• Shares in troubled Swiss lender Credit Suisse Group AG slipped as much as 5.4% on Monday, hitting a fresh record low and putting them on track for their longest losing streak since 2011. The stock has fallen for ten straight days, losing as much as 27%, with last week’s warning about massive outflows in the core wealth management business stunning investors. News that the lender agreed a sale of a large part of its securitized products business to Apollo Global Management Inc. was also received negatively, with analysts saying many details were lacking. The developments add to woes in recent years as a succession of big losses and management chaos shattered Credit Suisse’s status as one of Europe’s most prestigious lenders. The bank last month announced a restructuring that included breaking up the investment bank, separating the advisory and capital markets unit and thousands of job cuts.
  • The European Union’s executive arm is set to propose a series of environmental and climate commitments in a bid to ease approval of a landmark trade deal with four South American nations. The proposal, in the process of being finalized, would be binding for both parties and would specify how to implement sustainable development pledges featured in the trade text negotiated with the Mercosur trading bloc, according to people familiar with the matter. The group includes Argentina, Brazil, Uruguay and Paraguay. The so-called additional instrument would focus on the fight against deforestation, the implementation of the Paris climate accord, the protection of biodiversity and labor rights, said the people who asked not to be named on a confidential issue.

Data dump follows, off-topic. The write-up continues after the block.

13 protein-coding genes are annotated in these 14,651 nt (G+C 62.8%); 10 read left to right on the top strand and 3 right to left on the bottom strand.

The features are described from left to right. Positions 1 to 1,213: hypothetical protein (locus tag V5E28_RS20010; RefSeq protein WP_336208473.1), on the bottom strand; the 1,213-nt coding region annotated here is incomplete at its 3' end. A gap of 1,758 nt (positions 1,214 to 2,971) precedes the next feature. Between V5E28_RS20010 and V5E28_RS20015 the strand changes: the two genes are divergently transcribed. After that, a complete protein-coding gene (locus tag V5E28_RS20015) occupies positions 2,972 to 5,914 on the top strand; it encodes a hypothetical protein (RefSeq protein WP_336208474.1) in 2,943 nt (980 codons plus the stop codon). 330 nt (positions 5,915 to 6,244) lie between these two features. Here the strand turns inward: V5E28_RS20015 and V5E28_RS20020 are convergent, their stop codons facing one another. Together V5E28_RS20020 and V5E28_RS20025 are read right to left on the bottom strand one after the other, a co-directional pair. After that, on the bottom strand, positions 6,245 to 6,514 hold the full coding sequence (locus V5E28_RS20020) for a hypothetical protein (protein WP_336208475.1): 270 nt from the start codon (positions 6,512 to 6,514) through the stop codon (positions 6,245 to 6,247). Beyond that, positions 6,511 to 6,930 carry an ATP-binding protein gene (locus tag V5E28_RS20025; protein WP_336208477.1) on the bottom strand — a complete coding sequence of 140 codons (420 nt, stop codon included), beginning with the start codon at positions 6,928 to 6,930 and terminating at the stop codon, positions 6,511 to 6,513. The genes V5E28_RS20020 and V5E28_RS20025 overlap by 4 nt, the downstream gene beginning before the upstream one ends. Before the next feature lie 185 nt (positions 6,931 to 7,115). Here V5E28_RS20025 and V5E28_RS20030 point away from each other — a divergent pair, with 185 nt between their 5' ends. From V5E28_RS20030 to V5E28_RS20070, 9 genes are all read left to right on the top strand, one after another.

• Rolls-Royce Holdings Plc said it used hydrogen fuel to successfully power a modern aircraft engine in a world first for the aviation industry as it comes under pressure to develop zero-emissions propulsion. The test was conducted with a converted Rolls-Royce AE 2100-A regional aircraft engine using hydrogen created by wind and tidal power, the UK manufacturer said in a statement Monday. The design originally powered Saab 2000 turboprops. Following a series of ground tests, Rolls-Royce will move on to so-called rig tests, followed by a full-scale ground test with one of its Pearl 15 jet engines, according to the company, which is carrying out the project with EasyJet Plc as part of a partnership announced in July.
  • The Bahamian government blasted the person in charge of restructuring crypto exchange FTX, the latest salvo in an escalating fight over what remains of Sam Bankman-Fried’s crumbled empire. Bahamas Attorney General Ryan Pinder on Sunday said that recent statements made in US bankruptcy proceedings by John J. Ray III were “regrettable” and misrepresented actions taken by the nation’s securities watchdog. Ray, a turnaround and restructuring expert, is also acting as FTX’s chief executive officer. Tensions have been rising after more than 100 FTX companies filed for bankruptcy in the US on Nov. 11. A major source of conflict has been the Bahamas regulator’s move to then seize the digital assets of the local FTX unit.

*All sources from Bloomberg unless otherwise specified